Why edgeR::aveLogCPM() is simlar to log2(rowMeans(cpm)) instead of rowMeans(cpm(y, log=TRUE))
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Robert Castelo ★ 2.7k
Last seen 4 weeks ago
Barcelona/Universitat Pompeu Fabra


the documentation of the aveLogCPM() function from edgeR says that this function is similar to:

log2(rowMeans(cpm(y, ...)))

because CPM values may be more disperse than logCPM values and the arithmetic mean is sensitive to outliers, would not make more sense that aveLogCPM() resembles rowMeans(cpm(y, log=TRUE, ...))) instead?

In the old microarray days one would take the average of the log-fluorescent units to look at average expression, so I had expected that aveLogCPM() would also take the mean value over the logarithmic scale. I guess there's a good reason for this but could not figure it out from the documentation.



edgeR rnaseq limma independent filtering • 794 views
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Aaron Lun ★ 27k
Last seen 1 hour ago
The city by the bay

No, because the aveLogCPM function is based on the mean for each gene under a negative binomial model, which naturally considers counts on the raw scale. Specifically, the count for each sample i is assumed to be sampled from a negative binomial distribution with mean equal to x*lib_i where lib_i is the effective library size for the sample and x is a gene-specific value representing the ratio of the average expression to the library size. This is multiplied by one million to get the average CPM, which is then log-transformed.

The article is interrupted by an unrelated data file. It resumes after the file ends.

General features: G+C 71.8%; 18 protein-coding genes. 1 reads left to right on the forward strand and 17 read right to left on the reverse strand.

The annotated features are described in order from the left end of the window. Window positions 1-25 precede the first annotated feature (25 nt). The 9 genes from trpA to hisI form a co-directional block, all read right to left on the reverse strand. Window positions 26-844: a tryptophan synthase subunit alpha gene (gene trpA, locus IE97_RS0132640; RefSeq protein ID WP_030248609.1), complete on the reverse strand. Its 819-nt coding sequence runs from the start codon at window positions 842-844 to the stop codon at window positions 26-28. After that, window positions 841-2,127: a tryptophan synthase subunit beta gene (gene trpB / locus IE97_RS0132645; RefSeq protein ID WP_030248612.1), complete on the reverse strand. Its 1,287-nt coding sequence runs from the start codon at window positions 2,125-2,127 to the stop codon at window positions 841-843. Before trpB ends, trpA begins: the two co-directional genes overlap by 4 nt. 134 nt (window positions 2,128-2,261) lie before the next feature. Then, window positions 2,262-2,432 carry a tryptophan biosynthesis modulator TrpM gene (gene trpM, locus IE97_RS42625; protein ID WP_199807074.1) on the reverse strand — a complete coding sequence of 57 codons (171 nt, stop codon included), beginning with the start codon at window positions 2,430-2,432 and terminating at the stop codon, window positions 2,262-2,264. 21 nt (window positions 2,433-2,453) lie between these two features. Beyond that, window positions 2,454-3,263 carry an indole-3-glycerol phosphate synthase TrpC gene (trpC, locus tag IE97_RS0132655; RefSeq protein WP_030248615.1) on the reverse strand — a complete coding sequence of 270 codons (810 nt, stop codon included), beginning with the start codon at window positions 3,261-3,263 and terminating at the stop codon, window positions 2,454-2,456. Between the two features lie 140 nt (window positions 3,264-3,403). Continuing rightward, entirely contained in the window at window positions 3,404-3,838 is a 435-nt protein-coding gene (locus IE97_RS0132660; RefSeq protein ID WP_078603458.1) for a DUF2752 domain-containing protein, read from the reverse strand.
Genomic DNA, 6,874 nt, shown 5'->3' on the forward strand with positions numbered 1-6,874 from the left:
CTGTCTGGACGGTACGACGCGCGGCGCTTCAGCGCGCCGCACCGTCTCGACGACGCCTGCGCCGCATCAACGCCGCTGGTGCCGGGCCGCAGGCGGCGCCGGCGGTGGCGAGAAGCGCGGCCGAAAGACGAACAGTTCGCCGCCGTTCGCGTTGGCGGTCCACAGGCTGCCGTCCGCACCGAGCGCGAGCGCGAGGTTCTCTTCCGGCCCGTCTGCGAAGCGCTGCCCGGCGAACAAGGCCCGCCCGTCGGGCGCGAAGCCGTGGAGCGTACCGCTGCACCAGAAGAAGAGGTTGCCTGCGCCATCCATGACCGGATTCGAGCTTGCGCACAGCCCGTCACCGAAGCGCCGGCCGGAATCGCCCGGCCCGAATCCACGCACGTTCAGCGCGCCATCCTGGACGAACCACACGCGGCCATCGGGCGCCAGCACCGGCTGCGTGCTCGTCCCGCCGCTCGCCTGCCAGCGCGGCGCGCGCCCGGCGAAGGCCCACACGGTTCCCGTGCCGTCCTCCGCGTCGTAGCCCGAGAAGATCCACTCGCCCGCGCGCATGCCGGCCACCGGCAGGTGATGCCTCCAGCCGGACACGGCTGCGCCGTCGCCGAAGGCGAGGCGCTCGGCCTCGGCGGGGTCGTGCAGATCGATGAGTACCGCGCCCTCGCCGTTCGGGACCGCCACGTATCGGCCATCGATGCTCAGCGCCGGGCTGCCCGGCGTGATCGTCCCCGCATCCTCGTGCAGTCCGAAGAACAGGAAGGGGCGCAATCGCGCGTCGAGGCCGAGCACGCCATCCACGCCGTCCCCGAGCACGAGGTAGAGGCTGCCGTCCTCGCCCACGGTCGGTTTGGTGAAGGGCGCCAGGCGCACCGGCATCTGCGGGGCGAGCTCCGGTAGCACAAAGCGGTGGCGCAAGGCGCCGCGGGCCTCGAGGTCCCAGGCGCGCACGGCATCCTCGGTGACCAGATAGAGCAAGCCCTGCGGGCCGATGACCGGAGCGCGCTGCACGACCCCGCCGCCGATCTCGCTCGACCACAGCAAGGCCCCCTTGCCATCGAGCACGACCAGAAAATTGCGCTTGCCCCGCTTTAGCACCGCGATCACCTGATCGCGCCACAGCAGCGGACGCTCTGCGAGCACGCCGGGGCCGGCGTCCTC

As a result, the output of aveLogCPM is closer to


... where the log-transformation is done after the averaging, than to

rowMeans(cpm(y, log=TRUE))

... where the log-transformation is done before the averaging. It makes sense to compute the average on the count scale first, given that the rest of the edgeR analysis is based on the negative binomial model with the original counts. Indeed, the use of the NB mean is quite important for independent filtering, based on empirical performance of mean-based filters and analogy to normal models.

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thanks! does the use of the NB mean for filtering lowly-expressed genes still applies if, instead of edgeR, i use the limma-voom pipeline for differential expression?

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If you're fitting a linear model to log-expression values, the independent filter statistic would technically be the mean log-expression across samples. However, I wouldn't worry about it; indeed, the edgeR user's guide describes different filtering strategies altogether. This is because the choice of filter statistic doesn't matter much for RNA-seq, as the density of genes at the filter boundary is low (i.e., different filtering strategies yield similar sets of retained genes). By comparison, filtering requires more care in applications such as ChIP-seq, where high-abundance regions are less frequent. The choice of filter will have a much greater effect on the analysis, simply because there's more low-abundance regions that are affected by the behaviour of the filter statistic.


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